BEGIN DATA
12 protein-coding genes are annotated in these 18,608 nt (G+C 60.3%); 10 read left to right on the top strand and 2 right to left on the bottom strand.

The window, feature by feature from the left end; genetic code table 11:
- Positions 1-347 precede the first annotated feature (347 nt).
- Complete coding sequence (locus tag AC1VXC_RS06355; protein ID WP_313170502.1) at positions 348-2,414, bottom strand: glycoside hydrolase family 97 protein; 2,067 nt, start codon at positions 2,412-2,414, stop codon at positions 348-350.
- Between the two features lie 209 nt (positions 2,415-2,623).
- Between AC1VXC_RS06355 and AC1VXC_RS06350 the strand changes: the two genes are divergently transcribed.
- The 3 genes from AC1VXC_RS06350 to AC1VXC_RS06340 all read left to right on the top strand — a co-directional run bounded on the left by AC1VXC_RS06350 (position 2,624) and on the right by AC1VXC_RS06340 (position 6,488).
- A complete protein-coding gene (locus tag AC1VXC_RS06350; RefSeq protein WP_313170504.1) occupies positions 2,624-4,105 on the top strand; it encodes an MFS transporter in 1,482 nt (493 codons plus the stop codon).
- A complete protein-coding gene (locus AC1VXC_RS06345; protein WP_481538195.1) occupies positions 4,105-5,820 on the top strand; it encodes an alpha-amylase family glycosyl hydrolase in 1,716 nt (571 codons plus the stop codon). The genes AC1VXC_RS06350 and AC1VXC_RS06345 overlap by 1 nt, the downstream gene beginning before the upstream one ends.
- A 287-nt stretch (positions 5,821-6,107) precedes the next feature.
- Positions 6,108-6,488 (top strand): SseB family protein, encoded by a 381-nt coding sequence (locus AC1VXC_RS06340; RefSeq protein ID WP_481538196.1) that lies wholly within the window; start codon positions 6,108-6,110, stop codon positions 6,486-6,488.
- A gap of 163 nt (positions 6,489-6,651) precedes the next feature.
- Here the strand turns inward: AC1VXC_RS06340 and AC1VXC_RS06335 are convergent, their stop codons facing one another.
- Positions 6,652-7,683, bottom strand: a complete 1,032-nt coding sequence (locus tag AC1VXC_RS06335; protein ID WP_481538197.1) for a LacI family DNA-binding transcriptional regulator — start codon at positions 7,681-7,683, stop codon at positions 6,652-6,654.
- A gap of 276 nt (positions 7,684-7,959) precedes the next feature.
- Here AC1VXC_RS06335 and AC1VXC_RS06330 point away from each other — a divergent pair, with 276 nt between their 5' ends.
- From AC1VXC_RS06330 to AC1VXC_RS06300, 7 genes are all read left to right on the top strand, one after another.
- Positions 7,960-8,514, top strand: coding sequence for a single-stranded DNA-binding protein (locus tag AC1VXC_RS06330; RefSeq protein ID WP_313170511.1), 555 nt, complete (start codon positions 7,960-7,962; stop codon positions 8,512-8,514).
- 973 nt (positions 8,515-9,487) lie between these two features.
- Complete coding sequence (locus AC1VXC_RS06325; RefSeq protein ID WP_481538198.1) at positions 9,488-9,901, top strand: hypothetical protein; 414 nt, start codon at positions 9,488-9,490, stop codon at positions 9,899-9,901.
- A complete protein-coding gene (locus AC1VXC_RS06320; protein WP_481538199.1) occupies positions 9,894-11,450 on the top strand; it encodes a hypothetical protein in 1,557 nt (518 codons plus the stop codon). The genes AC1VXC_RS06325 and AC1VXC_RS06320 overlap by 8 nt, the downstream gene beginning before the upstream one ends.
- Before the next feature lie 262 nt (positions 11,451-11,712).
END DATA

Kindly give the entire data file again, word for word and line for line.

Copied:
12 protein-coding genes are annotated in these 18,608 nt (G+C 60.3%); 10 read left to right on the top strand and 2 right to left on the bottom strand.

The window, feature by feature from the left end; genetic code table 11:
- Positions 1-347 precede the first annotated feature (347 nt).
- Complete coding sequence (locus tag AC1VXC_RS06355; protein ID WP_313170502.1) at positions 348-2,414, bottom strand: glycoside hydrolase family 97 protein; 2,067 nt, start codon at positions 2,412-2,414, stop codon at positions 348-350.
- Between the two features lie 209 nt (positions 2,415-2,623).
- Between AC1VXC_RS06355 and AC1VXC_RS06350 the strand changes: the two genes are divergently transcribed.
- The 3 genes from AC1VXC_RS06350 to AC1VXC_RS06340 all read left to right on the top strand — a co-directional run bounded on the left by AC1VXC_RS06350 (position 2,624) and on the right by AC1VXC_RS06340 (position 6,488).
- A complete protein-coding gene (locus tag AC1VXC_RS06350; RefSeq protein WP_313170504.1) occupies positions 2,624-4,105 on the top strand; it encodes an MFS transporter in 1,482 nt (493 codons plus the stop codon).
- A complete protein-coding gene (locus AC1VXC_RS06345; protein WP_481538195.1) occupies positions 4,105-5,820 on the top strand; it encodes an alpha-amylase family glycosyl hydrolase in 1,716 nt (571 codons plus the stop codon). The genes AC1VXC_RS06350 and AC1VXC_RS06345 overlap by 1 nt, the downstream gene beginning before the upstream one ends.
- A 287-nt stretch (positions 5,821-6,107) precedes the next feature.
- Positions 6,108-6,488 (top strand): SseB family protein, encoded by a 381-nt coding sequence (locus AC1VXC_RS06340; RefSeq protein ID WP_481538196.1) that lies wholly within the window; start codon positions 6,108-6,110, stop codon positions 6,486-6,488.
- A gap of 163 nt (positions 6,489-6,651) precedes the next feature.
- Here the strand turns inward: AC1VXC_RS06340 and AC1VXC_RS06335 are convergent, their stop codons facing one another.
- Positions 6,652-7,683, bottom strand: a complete 1,032-nt coding sequence (locus tag AC1VXC_RS06335; protein ID WP_481538197.1) for a LacI family DNA-binding transcriptional regulator — start codon at positions 7,681-7,683, stop codon at positions 6,652-6,654.
- A gap of 276 nt (positions 7,684-7,959) precedes the next feature.
- Here AC1VXC_RS06335 and AC1VXC_RS06330 point away from each other — a divergent pair, with 276 nt between their 5' ends.
- From AC1VXC_RS06330 to AC1VXC_RS06300, 7 genes are all read left to right on the top strand, one after another.
- Positions 7,960-8,514, top strand: coding sequence for a single-stranded DNA-binding protein (locus tag AC1VXC_RS06330; RefSeq protein ID WP_313170511.1), 555 nt, complete (start codon positions 7,960-7,962; stop codon positions 8,512-8,514).
- 973 nt (positions 8,515-9,487) lie between these two features.
- Complete coding sequence (locus AC1VXC_RS06325; RefSeq protein ID WP_481538198.1) at positions 9,488-9,901, top strand: hypothetical protein; 414 nt, start codon at positions 9,488-9,490, stop codon at positions 9,899-9,901.
- A complete protein-coding gene (locus AC1VXC_RS06320; protein WP_481538199.1) occupies positions 9,894-11,450 on the top strand; it encodes a hypothetical protein in 1,557 nt (518 codons plus the stop codon). The genes AC1VXC_RS06325 and AC1VXC_RS06320 overlap by 8 nt, the downstream gene beginning before the upstream one ends.
- Before the next feature lie 262 nt (positions 11,451-11,712).